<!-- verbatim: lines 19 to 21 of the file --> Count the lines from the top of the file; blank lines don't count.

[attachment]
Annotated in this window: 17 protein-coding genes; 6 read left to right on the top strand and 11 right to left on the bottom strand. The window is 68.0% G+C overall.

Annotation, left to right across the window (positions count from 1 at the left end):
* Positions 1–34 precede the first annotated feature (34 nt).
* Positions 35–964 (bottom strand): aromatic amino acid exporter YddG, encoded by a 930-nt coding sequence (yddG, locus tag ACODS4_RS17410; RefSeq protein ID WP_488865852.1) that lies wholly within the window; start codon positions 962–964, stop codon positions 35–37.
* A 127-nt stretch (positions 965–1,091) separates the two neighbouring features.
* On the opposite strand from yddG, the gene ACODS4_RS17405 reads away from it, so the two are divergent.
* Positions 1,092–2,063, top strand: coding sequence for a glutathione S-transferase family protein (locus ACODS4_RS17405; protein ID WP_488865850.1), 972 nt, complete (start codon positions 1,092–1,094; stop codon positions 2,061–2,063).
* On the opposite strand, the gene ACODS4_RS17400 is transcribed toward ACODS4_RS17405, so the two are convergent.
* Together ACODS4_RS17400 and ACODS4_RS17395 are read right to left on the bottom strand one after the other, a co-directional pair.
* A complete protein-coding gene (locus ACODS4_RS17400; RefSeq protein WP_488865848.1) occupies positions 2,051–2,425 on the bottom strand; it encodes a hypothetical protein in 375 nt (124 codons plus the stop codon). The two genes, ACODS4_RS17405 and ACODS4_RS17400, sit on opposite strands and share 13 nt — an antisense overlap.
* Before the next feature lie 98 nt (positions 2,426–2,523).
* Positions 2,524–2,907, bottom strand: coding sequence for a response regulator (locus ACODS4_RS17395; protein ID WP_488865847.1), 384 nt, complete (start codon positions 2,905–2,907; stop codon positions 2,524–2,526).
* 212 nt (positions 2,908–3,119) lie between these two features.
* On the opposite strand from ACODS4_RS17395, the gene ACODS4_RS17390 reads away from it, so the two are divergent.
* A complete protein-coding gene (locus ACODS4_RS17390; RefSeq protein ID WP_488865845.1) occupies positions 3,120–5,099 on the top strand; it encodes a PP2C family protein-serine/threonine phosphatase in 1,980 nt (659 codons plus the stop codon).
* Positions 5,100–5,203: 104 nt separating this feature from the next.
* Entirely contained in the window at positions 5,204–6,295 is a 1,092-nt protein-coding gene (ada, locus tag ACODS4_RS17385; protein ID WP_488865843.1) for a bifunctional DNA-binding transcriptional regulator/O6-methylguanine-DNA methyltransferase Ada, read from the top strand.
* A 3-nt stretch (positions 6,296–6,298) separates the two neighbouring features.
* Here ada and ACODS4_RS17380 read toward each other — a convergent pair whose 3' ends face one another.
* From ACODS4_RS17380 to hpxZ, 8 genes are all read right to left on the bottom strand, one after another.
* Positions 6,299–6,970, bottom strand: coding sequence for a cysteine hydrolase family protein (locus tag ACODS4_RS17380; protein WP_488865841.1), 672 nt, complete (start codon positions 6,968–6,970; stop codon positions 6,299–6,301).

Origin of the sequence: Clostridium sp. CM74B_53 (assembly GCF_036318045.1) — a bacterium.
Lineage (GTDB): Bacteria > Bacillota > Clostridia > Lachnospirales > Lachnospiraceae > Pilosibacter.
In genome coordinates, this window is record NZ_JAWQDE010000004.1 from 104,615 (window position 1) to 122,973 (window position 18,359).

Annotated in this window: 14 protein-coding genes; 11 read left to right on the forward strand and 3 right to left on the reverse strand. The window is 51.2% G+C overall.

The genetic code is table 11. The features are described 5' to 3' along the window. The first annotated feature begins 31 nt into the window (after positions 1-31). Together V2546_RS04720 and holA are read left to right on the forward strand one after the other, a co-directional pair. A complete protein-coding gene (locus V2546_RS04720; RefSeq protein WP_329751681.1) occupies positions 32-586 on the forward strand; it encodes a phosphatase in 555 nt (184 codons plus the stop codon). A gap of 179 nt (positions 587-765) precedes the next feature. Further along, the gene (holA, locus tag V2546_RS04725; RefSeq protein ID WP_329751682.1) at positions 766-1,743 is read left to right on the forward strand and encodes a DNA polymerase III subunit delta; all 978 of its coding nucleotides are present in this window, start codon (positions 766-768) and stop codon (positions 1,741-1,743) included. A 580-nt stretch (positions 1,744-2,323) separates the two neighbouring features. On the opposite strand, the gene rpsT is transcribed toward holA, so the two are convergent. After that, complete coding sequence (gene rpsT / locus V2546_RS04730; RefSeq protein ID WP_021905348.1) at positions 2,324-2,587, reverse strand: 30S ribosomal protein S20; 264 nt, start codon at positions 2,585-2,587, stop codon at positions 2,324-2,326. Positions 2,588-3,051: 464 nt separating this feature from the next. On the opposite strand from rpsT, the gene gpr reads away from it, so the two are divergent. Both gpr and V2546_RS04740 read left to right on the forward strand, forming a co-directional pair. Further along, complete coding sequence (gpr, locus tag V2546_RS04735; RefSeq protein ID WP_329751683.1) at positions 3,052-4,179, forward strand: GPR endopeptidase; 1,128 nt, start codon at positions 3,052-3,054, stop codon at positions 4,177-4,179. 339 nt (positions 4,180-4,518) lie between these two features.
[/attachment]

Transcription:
* Here ada and ACODS4_RS17380 read toward each other — a convergent pair whose 3' ends face one another.
* From ACODS4_RS17380 to hpxZ, 8 genes are all read right to left on the bottom strand, one after another.
* Positions 6,299–6,970, bottom strand: coding sequence for a cysteine hydrolase family protein (locus tag ACODS4_RS17380; protein WP_488865841.1), 672 nt, complete (start codon positions 6,968–6,970; stop codon positions 6,299–6,301).